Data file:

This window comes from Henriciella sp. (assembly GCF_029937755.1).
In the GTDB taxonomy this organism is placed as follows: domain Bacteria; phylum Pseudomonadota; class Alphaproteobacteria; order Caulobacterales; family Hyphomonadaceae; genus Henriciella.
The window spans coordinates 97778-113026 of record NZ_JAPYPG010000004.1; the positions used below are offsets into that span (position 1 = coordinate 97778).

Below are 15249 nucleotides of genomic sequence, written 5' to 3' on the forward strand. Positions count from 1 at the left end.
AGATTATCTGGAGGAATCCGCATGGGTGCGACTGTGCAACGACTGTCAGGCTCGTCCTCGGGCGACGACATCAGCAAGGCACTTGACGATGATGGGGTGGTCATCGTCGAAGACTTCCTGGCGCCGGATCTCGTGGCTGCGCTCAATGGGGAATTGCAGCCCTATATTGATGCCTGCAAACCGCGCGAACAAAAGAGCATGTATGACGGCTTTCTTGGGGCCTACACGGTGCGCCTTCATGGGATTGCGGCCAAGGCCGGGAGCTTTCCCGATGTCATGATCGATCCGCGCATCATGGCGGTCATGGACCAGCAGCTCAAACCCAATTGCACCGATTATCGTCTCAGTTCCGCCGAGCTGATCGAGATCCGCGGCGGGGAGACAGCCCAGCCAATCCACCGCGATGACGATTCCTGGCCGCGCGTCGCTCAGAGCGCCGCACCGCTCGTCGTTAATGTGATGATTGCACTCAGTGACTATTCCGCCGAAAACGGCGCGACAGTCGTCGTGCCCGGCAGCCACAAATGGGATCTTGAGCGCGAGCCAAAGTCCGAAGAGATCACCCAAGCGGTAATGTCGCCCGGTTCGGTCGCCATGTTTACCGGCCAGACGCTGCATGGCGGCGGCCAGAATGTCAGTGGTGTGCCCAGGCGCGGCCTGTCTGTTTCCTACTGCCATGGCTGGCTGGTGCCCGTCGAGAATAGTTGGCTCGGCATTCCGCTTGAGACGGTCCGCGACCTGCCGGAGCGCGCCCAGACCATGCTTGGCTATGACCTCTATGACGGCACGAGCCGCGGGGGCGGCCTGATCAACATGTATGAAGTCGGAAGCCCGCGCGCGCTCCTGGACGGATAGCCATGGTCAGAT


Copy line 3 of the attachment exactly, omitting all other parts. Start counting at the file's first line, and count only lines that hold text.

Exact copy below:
The window spans coordinates 97778-113026 of record NZ_JAPYPG010000004.1; the positions used below are offsets into that span (position 1 = coordinate 97778).